By: Jake Meikel

Who would have ever thought that simply going to take a walk and living a healthy lifestyle would be too much to ask for?

In 2005, as a grad student in North Carolina, Linda Oakleaf collapsed from an aneurysm while out for a run.

It turns out the aneurysm was from a brain hemorrhage. The hemorrhage caused her to have another aneurysm, which called for surgery in the summer of 2018. Oakleaf, an assistant professor, recalls the outpour of support from her colleagues and could not be more appreciative.

“I had to be gone for the last week of classes in the spring semester, because they were trying to add coils and stents to fix my aneurysm,” Oakleaf said. “My colleagues covered for me without a murmur about it.”

Oakleaf is an assistant professor of health, physical education and recreation at Western. She studies leisure and LGBT issues. Her most recent study has shown that physical activity in transgender communities “is in the toilet.”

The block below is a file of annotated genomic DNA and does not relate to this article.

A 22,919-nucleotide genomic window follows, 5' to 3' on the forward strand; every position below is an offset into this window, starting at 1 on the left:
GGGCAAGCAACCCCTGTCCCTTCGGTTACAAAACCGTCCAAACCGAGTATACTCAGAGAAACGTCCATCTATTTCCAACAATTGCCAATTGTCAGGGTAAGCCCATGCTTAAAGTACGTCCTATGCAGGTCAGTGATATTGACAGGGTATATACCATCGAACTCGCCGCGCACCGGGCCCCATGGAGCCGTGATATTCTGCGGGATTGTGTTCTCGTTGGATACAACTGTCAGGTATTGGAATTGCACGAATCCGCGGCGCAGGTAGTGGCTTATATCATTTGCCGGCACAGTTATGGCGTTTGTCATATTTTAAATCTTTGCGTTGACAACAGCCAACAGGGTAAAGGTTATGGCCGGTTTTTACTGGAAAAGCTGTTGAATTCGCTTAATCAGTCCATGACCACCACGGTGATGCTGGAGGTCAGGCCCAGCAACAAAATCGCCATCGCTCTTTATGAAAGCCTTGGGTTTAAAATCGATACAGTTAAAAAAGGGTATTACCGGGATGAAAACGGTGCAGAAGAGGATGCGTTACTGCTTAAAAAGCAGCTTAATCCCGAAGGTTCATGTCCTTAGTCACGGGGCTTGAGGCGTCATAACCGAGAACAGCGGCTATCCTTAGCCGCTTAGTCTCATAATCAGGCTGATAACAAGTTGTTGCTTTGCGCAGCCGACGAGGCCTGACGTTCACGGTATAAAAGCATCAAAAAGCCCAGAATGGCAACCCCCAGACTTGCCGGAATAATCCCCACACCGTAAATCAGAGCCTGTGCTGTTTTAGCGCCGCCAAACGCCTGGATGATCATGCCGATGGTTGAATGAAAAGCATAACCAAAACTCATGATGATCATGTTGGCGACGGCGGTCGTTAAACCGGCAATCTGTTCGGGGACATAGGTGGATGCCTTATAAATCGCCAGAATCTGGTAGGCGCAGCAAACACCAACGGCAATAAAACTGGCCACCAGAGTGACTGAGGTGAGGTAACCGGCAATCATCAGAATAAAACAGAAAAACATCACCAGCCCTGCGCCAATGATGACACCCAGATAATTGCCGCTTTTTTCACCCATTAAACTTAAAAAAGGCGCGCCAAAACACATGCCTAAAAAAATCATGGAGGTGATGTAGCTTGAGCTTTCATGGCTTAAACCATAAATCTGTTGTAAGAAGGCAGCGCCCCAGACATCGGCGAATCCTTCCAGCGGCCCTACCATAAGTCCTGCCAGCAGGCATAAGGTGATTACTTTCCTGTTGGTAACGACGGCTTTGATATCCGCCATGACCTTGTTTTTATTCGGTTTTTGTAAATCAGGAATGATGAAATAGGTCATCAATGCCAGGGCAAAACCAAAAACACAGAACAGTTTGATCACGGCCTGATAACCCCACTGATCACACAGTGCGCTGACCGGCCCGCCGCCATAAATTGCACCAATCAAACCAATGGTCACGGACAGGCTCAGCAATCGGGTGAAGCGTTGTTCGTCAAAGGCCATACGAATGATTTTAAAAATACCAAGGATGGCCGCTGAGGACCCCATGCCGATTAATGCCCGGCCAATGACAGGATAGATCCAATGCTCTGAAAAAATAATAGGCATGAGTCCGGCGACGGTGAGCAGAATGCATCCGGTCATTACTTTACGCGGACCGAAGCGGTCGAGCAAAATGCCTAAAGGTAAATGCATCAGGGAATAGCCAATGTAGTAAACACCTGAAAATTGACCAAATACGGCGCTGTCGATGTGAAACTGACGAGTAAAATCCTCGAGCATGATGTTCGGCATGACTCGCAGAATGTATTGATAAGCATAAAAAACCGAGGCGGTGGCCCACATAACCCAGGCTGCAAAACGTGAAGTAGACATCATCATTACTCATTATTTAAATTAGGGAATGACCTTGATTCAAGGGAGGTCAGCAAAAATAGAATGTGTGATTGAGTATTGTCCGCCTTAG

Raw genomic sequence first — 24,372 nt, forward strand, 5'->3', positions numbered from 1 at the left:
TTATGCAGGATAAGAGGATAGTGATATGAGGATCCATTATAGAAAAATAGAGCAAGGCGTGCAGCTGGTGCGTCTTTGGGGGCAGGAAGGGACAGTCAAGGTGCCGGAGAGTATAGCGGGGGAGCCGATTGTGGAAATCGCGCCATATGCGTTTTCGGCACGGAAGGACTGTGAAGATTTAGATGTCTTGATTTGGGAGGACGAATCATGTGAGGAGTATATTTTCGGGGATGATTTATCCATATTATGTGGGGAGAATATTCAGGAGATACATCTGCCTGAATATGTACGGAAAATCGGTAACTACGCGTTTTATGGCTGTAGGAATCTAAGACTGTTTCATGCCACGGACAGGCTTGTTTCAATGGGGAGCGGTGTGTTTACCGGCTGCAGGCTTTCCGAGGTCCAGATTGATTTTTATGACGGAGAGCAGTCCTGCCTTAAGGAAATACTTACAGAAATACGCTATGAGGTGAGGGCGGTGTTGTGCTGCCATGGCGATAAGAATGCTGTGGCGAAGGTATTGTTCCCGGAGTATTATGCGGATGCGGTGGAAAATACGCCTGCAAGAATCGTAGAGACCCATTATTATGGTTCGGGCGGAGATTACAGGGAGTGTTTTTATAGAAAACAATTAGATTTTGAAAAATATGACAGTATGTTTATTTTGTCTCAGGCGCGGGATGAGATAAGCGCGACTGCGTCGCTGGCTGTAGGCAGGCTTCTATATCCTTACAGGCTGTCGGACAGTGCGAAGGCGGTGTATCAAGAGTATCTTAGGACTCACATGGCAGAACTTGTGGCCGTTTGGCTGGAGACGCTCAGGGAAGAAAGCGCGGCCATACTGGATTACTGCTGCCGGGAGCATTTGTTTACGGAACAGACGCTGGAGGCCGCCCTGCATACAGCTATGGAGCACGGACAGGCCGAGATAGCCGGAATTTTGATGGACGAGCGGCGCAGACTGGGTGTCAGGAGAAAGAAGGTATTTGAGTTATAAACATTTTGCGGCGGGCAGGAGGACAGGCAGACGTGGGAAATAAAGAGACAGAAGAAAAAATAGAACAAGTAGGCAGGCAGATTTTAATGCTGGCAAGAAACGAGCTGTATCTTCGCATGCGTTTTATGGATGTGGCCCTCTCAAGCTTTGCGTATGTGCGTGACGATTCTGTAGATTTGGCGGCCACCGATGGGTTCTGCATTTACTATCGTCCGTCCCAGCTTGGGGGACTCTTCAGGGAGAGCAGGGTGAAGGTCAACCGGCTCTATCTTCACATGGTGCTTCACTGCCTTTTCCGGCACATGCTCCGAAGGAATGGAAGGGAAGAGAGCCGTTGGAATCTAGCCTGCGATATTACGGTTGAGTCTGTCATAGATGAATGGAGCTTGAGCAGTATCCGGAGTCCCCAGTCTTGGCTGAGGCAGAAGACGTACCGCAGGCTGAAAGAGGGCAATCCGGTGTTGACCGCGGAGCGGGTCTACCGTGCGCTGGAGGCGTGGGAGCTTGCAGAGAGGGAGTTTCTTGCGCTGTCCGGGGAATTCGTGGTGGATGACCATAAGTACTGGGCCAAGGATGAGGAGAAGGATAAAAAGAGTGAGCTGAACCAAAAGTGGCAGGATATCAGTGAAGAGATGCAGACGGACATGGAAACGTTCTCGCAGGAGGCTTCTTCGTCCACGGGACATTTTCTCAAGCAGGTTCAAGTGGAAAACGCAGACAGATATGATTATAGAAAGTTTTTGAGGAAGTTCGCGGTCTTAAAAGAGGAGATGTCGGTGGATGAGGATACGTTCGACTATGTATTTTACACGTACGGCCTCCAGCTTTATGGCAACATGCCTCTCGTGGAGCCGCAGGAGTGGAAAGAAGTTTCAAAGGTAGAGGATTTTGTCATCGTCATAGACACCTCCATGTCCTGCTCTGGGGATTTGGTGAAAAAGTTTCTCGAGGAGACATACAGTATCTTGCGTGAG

She recently interviewed individuals in the LGBT community. After talking with them about the time they spent doing recreational activity in parks, Oakleaf found these individuals have a hard time going out to do their normal exercise routines.

“They would say, ‘yeah, we love parks; they are great,’” Oakleaf said. “And then they would say, ‘and then I watch to make sure people don’t kill me.’”

Oakleaf’s research will be powerful for not only the transgender community, but, also potentially, for those who aren’t as openly welcoming of community members in the LGBTQIA.

“It was pretty clear that the things that folks were talking about were barriers to physical activity,” Oakleaf said.

Her intelligence and her drive remained untouched after her procedures.

Above all, she is not afraid of any challenge. Her next big milestone is to attempt the Harbor-to-Harbor Trek in San Diego. A challenge like this goes to show how, according to her, she wants to be useful.

“I want to leave the world better than I found it,” Oakleaf said.

Her heart is a reflection of her mission to help others, and her legacy is pretty well-established as it is.